While the conventional community participation approach – open houses, public hearings, and the like – still gets plenty of mileage, much of the really interesting community engagement work involves a fundamental inversion. Instead of asking the community to come to City Hall, City Hall goes out into the community. In my town of Golden, as part of our Golden Vision 2030 process (in partnership with the Orton Family Foundation) we hosted neighborhood picnics all across town. More than eight hundred people (in a town of 18,000) participated, partly drawn no doubt by the amenities (lunch, free bike tune-ups, a veterinarian provided free pet check-ups, activities to keep the kids occupied, and the like) but also by the convenience (the events were held in neighborhood parks). The result was a wealth of great input on community vision and values, neighborhoods, more than 300 video interviews, and specific feedback on issues like transportation and trash hauling.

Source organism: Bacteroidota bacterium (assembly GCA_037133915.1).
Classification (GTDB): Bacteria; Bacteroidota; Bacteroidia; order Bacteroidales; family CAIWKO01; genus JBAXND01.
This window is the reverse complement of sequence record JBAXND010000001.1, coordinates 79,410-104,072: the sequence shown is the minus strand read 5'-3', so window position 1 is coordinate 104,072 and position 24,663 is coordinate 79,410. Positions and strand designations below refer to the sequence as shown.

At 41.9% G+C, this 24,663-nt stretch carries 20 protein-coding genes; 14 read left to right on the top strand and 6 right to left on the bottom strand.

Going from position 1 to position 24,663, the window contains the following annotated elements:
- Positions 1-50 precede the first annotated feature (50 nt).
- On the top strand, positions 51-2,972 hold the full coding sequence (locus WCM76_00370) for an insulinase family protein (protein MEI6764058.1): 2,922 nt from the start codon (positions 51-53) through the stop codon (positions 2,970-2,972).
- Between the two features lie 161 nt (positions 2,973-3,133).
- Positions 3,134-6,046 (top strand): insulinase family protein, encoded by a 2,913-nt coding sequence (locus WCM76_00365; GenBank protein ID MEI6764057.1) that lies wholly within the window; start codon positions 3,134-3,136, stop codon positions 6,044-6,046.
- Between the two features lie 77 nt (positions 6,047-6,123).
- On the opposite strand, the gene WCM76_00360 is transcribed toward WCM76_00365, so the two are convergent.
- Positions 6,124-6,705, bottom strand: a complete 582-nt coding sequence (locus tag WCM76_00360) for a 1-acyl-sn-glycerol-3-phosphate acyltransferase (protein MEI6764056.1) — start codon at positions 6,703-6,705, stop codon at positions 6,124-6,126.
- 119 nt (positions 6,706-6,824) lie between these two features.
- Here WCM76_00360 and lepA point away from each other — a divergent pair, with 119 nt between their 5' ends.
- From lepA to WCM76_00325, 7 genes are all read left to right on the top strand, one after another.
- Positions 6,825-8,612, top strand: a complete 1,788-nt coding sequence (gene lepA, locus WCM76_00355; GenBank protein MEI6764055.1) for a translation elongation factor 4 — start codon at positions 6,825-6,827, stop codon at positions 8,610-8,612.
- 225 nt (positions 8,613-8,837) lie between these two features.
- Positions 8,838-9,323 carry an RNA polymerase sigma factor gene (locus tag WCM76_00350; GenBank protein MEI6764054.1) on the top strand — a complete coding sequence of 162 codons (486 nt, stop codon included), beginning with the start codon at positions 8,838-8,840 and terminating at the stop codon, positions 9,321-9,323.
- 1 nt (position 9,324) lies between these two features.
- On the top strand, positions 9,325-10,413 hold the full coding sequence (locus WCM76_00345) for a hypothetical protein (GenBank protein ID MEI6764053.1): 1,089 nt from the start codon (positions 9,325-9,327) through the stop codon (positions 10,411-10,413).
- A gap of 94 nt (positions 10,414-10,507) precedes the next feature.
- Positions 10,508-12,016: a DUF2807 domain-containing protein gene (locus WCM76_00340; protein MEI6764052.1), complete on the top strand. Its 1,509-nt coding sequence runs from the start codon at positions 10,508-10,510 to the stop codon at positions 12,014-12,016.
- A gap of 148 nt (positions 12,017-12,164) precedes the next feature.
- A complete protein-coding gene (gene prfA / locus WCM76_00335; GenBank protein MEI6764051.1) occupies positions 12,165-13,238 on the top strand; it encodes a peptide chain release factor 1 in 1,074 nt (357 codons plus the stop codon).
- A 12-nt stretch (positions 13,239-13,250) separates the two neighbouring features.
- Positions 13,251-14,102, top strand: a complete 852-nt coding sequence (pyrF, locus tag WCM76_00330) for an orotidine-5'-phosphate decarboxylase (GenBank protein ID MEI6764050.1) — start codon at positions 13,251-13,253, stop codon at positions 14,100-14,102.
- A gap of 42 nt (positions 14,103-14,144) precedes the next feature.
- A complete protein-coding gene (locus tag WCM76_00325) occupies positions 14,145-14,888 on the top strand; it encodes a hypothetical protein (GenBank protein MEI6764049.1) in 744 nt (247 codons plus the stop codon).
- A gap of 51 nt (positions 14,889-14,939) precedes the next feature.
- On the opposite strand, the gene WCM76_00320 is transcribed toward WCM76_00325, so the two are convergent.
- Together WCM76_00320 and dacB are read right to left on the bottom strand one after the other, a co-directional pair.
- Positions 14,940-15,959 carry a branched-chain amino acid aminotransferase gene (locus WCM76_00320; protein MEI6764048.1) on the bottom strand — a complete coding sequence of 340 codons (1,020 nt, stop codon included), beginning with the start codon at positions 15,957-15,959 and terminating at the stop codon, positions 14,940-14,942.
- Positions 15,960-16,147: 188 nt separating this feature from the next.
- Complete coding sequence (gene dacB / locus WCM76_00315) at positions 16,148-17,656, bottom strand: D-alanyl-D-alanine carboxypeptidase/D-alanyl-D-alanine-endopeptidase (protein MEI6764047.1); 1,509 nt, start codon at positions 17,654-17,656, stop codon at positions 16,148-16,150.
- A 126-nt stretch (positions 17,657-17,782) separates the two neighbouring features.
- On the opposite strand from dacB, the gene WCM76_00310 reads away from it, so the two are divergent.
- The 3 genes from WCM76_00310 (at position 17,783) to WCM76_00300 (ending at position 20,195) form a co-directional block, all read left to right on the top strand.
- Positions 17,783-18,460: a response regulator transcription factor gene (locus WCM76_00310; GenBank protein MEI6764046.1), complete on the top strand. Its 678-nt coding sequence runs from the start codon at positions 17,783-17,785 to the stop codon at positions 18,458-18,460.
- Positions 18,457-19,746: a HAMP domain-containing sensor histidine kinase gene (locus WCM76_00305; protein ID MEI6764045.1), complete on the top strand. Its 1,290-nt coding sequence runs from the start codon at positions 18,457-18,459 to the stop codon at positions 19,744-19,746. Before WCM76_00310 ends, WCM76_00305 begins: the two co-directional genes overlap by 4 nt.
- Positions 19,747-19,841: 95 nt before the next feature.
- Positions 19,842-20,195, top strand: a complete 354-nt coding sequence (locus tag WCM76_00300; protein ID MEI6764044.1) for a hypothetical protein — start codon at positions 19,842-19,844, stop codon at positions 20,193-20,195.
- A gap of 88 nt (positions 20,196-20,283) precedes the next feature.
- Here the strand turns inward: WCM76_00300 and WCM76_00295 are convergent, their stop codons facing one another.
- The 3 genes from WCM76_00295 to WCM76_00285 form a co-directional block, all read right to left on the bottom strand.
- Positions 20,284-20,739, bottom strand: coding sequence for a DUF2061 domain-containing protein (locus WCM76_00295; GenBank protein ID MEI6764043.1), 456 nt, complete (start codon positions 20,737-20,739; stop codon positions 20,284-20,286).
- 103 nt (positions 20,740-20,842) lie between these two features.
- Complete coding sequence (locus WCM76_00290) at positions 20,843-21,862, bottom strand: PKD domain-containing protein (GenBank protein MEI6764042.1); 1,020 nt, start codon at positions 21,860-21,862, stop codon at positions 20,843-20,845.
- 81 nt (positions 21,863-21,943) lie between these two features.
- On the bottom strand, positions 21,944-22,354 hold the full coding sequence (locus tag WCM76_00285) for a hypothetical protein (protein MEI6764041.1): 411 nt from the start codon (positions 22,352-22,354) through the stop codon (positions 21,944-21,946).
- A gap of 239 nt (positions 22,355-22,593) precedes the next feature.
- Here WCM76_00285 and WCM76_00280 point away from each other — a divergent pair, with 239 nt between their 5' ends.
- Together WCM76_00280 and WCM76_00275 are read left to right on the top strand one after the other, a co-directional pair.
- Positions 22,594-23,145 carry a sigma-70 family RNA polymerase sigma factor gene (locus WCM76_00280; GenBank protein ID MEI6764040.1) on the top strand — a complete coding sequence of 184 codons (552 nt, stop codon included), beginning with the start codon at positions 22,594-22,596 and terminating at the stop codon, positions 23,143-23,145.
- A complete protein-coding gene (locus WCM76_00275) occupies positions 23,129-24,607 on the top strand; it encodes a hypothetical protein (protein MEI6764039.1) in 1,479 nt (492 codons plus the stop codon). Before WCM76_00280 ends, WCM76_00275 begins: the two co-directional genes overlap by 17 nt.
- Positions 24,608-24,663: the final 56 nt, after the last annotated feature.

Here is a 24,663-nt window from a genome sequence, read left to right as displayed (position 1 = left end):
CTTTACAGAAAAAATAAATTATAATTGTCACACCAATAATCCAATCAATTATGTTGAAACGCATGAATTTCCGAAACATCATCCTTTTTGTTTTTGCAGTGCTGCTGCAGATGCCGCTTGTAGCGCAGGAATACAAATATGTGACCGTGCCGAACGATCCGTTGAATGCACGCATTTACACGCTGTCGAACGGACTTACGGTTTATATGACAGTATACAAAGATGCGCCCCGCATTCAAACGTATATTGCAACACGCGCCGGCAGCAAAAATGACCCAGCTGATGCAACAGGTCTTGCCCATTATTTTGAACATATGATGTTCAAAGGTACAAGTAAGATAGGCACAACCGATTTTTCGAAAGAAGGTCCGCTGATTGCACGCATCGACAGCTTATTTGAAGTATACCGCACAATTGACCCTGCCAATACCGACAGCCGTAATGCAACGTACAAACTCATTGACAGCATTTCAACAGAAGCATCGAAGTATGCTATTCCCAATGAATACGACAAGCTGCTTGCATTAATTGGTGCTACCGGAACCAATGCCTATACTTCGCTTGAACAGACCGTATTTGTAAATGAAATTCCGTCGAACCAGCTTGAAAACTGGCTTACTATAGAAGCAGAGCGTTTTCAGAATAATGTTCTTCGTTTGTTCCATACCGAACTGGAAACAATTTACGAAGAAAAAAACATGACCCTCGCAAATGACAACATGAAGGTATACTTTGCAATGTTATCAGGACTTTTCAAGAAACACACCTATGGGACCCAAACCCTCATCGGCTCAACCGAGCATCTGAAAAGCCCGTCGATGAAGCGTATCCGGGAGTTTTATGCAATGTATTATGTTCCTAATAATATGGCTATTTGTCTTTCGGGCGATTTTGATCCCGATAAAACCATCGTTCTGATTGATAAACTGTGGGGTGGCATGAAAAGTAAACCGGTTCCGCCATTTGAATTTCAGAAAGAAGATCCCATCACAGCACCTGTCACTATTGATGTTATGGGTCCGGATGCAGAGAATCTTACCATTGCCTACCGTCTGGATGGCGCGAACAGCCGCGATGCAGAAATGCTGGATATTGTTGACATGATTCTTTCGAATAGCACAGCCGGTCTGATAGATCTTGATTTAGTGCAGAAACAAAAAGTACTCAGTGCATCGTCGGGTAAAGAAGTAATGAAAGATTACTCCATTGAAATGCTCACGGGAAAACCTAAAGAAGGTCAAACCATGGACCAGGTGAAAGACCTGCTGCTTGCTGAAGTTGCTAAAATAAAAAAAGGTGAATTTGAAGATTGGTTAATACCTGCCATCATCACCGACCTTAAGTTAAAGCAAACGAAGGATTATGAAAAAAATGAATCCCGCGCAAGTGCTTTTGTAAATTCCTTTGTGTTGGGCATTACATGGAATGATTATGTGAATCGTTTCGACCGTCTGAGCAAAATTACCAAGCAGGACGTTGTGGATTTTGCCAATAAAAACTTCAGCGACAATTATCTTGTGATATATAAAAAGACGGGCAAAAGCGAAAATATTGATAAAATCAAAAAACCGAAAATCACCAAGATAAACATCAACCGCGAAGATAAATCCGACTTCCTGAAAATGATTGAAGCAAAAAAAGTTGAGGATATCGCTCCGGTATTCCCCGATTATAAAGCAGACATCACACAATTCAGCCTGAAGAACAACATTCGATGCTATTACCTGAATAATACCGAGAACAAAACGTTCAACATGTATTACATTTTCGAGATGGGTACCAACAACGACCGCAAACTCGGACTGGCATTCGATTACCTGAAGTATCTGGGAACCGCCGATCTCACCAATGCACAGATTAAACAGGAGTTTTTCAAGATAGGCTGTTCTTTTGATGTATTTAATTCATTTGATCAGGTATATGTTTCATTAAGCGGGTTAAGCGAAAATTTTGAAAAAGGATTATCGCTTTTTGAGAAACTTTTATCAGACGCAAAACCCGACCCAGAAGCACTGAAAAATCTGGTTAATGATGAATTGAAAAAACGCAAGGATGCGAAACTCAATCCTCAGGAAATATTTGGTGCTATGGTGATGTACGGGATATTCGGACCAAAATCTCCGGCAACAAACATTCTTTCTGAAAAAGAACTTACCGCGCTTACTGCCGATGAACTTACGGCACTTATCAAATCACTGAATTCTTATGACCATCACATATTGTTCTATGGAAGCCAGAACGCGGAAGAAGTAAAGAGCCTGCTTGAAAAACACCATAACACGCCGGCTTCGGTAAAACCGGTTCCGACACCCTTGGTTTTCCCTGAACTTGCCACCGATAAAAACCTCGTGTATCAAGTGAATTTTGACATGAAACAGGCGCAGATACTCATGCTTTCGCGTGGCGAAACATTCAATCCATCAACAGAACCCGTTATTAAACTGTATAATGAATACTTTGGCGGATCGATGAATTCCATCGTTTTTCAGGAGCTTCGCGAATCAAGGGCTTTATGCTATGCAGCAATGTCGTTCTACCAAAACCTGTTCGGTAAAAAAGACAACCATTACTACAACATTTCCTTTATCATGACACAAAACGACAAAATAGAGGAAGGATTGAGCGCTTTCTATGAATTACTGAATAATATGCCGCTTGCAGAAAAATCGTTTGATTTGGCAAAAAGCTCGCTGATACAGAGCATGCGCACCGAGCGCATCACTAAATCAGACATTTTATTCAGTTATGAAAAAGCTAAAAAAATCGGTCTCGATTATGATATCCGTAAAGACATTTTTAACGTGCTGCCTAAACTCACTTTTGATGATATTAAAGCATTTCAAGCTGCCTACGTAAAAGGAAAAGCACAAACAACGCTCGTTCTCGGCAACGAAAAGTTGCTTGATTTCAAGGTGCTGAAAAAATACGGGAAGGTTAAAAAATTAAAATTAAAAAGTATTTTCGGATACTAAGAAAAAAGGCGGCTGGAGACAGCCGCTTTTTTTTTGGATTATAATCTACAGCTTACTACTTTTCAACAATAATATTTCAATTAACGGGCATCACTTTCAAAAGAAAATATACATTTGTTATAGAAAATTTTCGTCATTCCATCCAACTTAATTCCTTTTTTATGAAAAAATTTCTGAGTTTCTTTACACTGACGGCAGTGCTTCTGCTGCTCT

Another variation on the theme: as part of the riverfront revitalization project in Allegheny, Pennsylvania (Allegheny Riverfront Vision), community members were invited to participate in bike rides around the riverfront area as well as kayak and boat trips on the river. While it’s not exactly a “going to them” approach, it very much represents a “get out of City Hall and into the community” attitude, and offered the added advantage of giving participants an unusual vantage from which to think about and discuss the future of their riverfront.